In a few ways, the Yankees and White Sox played similar games last night. Both had starters who pitched poorly. Both racked up a ton of hits, including two doubles and a homer each. Both drew five walks. Yet one number separated them: hitting with runners in scoring position, and especially with two outs. The Yankees were just 2 for 10 with runners in scoring position, and the White Sox were 6 for 13. The Sox also drove in four runs with two outs, while the Yankees drove in none. Those were the differences in the 10-5 loss.
Last night we saw the worst of Sergio Mitre. It was bound to happen. We know Mitre isn’t a world beater. Clunkers are expected from time to time. To borrow a term, he’s Ponsnerian. Thankfully this year it’s only one rotation spot. It still stings, though, especially on nights like this. Despite the 2 for 10 with RISP mark, the Yanks did put up five runs. You’d like to see them win those games.
Thing started off so well, too. The Yanks put up three runs for Mitre in the first, taking advantage of fill-in starter D.J. Carrasco. Mitre then proceeded to record the first two outs of the first seemingly with ease. The wheels then came off, and it was a shaky ride the rest of the way. Mitre limited the damage to just one in the first, though he left the bases loaded. He wouldn’t be so lucky in the second.
The inning started off with a walk, never a good sign for a pitcher like Mitre. After another play in which the Yankees pitcher slipped on the infield grass, the White Sox had the bases loaded with none out. That netted them three runs, a sac fly and a two-run single. The Sox capped their scoring off Mitre on a Carlos Quentin homer to lead off the third. Mitre did induce three straight ground outs to follow, but even that was not enough to salvage his night. Joe Girardi had seen enough.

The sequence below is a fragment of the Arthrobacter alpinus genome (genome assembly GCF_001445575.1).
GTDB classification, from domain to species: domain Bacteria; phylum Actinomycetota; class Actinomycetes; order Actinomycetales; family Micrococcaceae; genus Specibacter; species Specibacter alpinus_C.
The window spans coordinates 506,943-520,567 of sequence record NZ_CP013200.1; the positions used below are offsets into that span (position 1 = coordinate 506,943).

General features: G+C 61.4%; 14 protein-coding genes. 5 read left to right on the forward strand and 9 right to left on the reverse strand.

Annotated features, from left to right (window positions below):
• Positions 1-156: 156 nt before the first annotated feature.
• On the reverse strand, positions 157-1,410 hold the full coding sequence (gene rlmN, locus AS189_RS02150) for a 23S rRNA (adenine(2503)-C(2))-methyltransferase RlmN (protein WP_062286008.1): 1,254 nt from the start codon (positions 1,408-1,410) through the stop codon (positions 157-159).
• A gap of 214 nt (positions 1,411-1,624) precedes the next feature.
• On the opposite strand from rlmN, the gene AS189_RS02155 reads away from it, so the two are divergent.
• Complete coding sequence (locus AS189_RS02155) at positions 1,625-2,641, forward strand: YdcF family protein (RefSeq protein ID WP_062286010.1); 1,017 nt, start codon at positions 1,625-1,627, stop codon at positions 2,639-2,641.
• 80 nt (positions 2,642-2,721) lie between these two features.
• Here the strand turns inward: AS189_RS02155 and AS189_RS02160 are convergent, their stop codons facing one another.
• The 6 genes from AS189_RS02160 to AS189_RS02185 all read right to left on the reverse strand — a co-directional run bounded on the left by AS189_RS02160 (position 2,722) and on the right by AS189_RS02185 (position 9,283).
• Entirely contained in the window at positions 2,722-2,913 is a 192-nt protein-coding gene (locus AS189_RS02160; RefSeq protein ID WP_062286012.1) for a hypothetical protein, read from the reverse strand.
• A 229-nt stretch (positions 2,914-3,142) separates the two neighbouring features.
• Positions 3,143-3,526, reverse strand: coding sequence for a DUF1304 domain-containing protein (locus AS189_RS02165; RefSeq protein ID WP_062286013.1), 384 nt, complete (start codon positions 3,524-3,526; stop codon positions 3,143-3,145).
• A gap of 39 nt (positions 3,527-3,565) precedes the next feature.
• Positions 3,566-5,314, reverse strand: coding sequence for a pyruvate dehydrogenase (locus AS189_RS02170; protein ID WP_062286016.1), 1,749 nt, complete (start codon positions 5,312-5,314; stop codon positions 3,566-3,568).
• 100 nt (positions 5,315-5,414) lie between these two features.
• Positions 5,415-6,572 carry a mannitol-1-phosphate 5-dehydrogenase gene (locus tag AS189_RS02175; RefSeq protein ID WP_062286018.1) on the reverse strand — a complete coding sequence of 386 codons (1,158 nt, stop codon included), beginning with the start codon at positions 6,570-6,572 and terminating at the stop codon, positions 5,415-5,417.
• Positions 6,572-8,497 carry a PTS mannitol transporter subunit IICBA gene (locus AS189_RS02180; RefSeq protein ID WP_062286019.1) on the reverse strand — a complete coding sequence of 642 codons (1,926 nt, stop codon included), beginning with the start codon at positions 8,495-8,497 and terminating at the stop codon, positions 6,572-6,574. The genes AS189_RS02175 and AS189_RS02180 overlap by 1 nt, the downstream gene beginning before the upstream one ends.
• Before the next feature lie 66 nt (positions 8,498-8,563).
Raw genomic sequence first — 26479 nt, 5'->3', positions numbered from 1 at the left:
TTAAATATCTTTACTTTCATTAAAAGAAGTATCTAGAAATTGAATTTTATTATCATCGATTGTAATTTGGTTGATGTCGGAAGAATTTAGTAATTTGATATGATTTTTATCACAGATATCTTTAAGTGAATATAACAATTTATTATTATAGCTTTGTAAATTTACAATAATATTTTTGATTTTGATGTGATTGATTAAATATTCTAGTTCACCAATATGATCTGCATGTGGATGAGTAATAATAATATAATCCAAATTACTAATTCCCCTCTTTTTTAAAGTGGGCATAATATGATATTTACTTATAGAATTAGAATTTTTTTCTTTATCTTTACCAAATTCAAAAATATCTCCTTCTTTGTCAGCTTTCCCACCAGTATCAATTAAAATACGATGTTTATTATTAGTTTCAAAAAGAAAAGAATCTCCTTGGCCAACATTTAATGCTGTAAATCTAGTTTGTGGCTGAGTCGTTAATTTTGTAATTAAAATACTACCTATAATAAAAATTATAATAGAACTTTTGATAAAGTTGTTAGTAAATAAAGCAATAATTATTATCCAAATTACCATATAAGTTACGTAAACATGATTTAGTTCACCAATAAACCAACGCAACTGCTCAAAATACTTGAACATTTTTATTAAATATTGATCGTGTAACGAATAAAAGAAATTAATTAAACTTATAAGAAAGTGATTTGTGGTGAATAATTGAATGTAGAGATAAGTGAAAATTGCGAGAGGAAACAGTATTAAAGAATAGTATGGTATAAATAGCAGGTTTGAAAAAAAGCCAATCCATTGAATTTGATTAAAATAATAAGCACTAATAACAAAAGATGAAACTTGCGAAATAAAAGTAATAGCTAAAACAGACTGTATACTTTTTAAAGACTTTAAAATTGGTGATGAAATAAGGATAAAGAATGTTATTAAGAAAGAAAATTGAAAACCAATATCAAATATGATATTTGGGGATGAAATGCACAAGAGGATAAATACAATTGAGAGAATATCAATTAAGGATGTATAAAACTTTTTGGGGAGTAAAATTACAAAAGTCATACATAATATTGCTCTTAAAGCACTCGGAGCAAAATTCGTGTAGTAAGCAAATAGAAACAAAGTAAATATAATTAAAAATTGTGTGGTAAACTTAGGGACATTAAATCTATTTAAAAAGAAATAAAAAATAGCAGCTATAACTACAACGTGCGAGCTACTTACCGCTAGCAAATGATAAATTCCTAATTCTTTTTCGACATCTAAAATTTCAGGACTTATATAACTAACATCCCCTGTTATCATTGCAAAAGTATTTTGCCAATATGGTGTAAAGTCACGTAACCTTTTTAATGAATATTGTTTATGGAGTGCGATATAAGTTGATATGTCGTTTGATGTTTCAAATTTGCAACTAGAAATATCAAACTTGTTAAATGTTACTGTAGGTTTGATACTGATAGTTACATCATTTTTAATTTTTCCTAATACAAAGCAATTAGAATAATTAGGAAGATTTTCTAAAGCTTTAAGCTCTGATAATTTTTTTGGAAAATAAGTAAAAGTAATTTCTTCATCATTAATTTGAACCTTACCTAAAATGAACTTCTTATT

David Robertson, Alfredo Aceves, and Mark Melancon all pitched in relief and faced varying degrees of highs and lows. Robertson pitched a quick scoreless fourth, but got into trouble by allowing the first three batters of the fifth reach, the last on an RBI double. He figured it out, though, getting the next three in order. Aceves pitched a 1-2-3 sixth, but like Robertson got into trouble in his second inning of work. Both walked the leadoff batter.
Mark Melancon didn’t experience those lows. He came in and got Gordon Beckham to finish off the seventh for Aceves, and then handily finished off the Sox in the eighth. Prior to Tuesday night, Melancon hadn’t pitched since July 10. In his two recent appearances he’s pitched 3.2 innings and has allowed just two hits. They haven’t been particularly high-leverage situations, but considering his potential perhaps it’s time to start moving him up in the pecking order. It’s worth a try, at least.
On the offensive side, the only runs the Yanks scored after the first came on an Eric Hinske two-run homer, his fourth as a Yankee. The whole offense didn’t do poorly — they did rack up 12 hits, after all, and had at least one baserunner in all nine innings. It all comes back to their hitting with runners in scoring position. And the pitching. It always comes down to those two.
The Yanks will send their best two at the Sox in an attempt to salvage a split. A.J. Burnett vs. John Danks. Both have been pitching well lately, and we should get a bit better matchup than we did last night.